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Aesop's Fables: Caxton (1484)

5.14. Of the wulf and of the foxe
(Perry 704)

None maye not be mayster without he haue be fyrste a disciple / As hit appiereth by this Fable / Of a Foxe whiche came toward a wulf / and sayd to hym / My lord I praye yow that ye wylle be my godsep / And the wulf ansuerd / I am content / And the foxe toke to hym his sone prayenge hym that to his sone he wold shewe and lerne good doctryne / the whiche the wulf tooke / and wente with hym vpon a montayne / And thenne he sayd to the lytyll foxe whanne the beestes shalle come to the feldes calle me / And the foxe wente and sawe fro the the top of the hylle / how the beestes were comynge to the feldes / and forthwith he wente and called his godfader / and sayd My godfader the beestes comen in to the feldes / And the wulf demaunded of hym / what bestes are they / and the fox ansuerd / they be bothe kyne & swyn to gyder / wel sayd the wulf / I gyue no force for them / lete them go for the dogges ben with them / And soone after the foxe dyd loke on another syde / and perceyued the mare whiche wente to the feldes / and he wente to his godfader & sayd / godfader the mare is goo to the feldes / & the wulf demaunded of hym where aboute is she / And the foxe ansuerd she is by the forest / And the wulf sayd / Now go we to dyner / And the wulf with his godsone entryd in to the wood / and came to the mare / The wulf perceyued wel and sawe a yonge colt / whiche was by his moder / the wulf tooke hym by the neck with his teethe and drewe hit within the wood / and ete deuoured hym bytwene them bothe / And whan they had wel eten the godson sayd to his godfader / My godfader I commaunde yow to god and moche I thanke yow of your doctryne / For wel ye haue taught me / in so moche / that now I am a grete clerke / & now I wylle goo toward my moder / And thenne the wulf sayd to his godson / My godsone yf thow gost awey / thow shalt repente the therfore / For thow hast not yet wel studyed / and knowest not yet the Sylogysmes / Ha my godfader sayd the Foxe / I knowe wel al / And the wulf sayd to hym / Sythe thow wylt goo / to god I commaunde the / And whanne the Foxe was come toward his moder / she sayd to hym / Certaynly / thow hast not yet studyed ynough / And he thenne sayd to her / Moder I am soo grete a clerke that I can cast the deuylle fro the clyf / Lete vs go chace / and ye shalle see yf I haue lerned ought or not / And the yong foxe wold haue done as his godfader the wulf dede / and said to his moder / make good watche / And whanne the beestes shalle come to the feld / lete me haue therof knowlege / And his moder sayd / wel my sone / so shalle I doo / She maade good watche / And whanne she sawe that both kyne and swyne wente to the feldes / she sayd thenne to hym My sone the kyne and the swyn to gyder ben in the feldes / And he ansuerd / My moder of them I retche nat / lete them goo / for the dogges kepe them wel / And within a short whyle after / the moder sawe come the mare nyghe vnto a wode / and wente / and sayd to her sone / My sone the mare is nyghe the wood And he ansuerd / My moder these ben good tydynges / Abyde ye here / For I goo to fetche our dyner / and wente and entred in to the wode / And after wold doo as his godfader dyd before / and wente and tooke the mare by the neck / But the mare tooke hym with her teeth / and bare hym to the sheepherd And the moder cryed from the top of the hylle / My sone lete goo the mare / and come hyder ageyne / but he myght not / For the mare held hym fast with her teethe / And as the sheep herdes came for to kylle hym / the moder cryed and sayd wepynge / Allas my sone thow dydest not lerne wel / and hast ben to lytel a whyle atte scole / wherfore thow must now deye myserably / And the sheepherdes took and slewe hym /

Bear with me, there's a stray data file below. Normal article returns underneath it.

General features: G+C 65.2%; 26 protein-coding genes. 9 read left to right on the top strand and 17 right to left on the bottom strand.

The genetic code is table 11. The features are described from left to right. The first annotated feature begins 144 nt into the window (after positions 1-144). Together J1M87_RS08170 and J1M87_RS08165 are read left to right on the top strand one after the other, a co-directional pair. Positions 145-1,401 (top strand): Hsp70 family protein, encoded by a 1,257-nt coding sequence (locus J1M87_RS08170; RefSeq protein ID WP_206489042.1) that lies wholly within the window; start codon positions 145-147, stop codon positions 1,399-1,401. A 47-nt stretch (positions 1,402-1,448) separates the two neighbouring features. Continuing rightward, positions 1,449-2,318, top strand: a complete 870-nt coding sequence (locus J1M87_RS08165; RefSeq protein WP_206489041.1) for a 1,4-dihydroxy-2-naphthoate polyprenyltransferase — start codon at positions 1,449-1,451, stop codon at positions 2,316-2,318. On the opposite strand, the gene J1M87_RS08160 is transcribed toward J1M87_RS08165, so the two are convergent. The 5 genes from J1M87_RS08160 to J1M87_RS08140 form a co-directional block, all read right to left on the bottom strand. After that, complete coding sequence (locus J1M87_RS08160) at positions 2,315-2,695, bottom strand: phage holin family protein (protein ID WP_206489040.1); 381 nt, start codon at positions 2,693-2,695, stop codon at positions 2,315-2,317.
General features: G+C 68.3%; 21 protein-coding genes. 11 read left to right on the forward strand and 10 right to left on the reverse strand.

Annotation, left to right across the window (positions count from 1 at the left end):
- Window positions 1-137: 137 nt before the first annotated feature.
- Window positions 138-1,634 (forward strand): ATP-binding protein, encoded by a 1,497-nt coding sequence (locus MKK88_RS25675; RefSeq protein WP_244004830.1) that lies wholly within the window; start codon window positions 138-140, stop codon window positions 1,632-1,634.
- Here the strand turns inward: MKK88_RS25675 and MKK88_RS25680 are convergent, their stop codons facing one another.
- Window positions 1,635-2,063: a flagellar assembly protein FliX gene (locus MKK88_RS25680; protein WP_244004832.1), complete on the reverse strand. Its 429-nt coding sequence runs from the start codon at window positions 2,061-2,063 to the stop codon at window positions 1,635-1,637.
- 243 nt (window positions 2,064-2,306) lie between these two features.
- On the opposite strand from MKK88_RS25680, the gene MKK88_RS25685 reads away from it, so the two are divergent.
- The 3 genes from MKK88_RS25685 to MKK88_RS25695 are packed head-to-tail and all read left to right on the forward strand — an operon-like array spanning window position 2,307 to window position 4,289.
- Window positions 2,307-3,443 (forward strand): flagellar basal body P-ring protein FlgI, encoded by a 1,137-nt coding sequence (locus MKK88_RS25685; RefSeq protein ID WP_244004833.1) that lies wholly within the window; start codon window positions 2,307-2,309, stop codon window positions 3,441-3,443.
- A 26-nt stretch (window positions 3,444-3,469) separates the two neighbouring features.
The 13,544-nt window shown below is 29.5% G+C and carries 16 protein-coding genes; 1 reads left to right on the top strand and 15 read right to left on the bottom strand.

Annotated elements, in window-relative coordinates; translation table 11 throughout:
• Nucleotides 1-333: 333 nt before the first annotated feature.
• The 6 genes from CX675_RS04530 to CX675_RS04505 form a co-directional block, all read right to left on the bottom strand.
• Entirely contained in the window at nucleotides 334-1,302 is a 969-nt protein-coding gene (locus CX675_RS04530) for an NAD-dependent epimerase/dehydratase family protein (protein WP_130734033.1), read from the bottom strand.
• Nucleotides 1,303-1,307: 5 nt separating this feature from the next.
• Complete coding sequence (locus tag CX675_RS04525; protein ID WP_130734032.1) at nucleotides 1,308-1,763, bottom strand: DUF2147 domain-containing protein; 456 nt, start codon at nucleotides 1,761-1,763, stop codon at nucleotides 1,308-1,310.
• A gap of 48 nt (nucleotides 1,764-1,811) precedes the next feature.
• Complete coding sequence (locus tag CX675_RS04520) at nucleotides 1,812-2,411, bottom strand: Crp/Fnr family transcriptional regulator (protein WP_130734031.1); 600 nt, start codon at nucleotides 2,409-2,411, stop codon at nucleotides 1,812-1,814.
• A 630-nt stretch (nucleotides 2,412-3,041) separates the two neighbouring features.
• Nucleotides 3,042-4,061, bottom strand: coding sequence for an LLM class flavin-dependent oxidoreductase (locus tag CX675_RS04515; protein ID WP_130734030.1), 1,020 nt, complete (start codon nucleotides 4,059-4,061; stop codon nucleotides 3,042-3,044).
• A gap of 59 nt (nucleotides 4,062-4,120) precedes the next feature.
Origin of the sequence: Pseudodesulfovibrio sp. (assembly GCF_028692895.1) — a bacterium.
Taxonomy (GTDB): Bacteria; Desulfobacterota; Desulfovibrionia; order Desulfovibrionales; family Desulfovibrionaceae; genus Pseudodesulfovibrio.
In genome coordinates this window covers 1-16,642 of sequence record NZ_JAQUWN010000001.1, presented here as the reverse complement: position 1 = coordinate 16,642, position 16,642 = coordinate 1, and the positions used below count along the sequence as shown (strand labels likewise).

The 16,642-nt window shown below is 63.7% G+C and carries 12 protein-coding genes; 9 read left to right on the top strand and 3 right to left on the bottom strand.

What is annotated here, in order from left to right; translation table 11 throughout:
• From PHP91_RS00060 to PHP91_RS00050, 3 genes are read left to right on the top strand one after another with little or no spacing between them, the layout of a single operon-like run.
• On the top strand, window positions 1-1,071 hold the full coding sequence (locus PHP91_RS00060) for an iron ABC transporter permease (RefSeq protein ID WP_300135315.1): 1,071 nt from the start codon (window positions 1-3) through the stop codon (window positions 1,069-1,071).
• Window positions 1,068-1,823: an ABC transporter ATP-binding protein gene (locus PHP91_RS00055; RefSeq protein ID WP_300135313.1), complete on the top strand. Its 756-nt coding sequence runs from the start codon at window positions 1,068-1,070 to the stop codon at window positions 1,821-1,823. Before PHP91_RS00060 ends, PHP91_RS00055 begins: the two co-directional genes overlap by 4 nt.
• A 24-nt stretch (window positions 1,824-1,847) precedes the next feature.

For none ought to saye hym self mayster withoute that he haue fyrst studyed / For some wente to be a grete clerke / that can nothyng of clergye /


Caxton published his edition of Aesop's fables in 1484. There are modern reprints by Joseph Jacobs (D. Nutt: London, 1889) and more recently by Robert Lenaghan (Harvard University Press: Cambridge, 1967). Lenaghan's edition is available at amazon.com.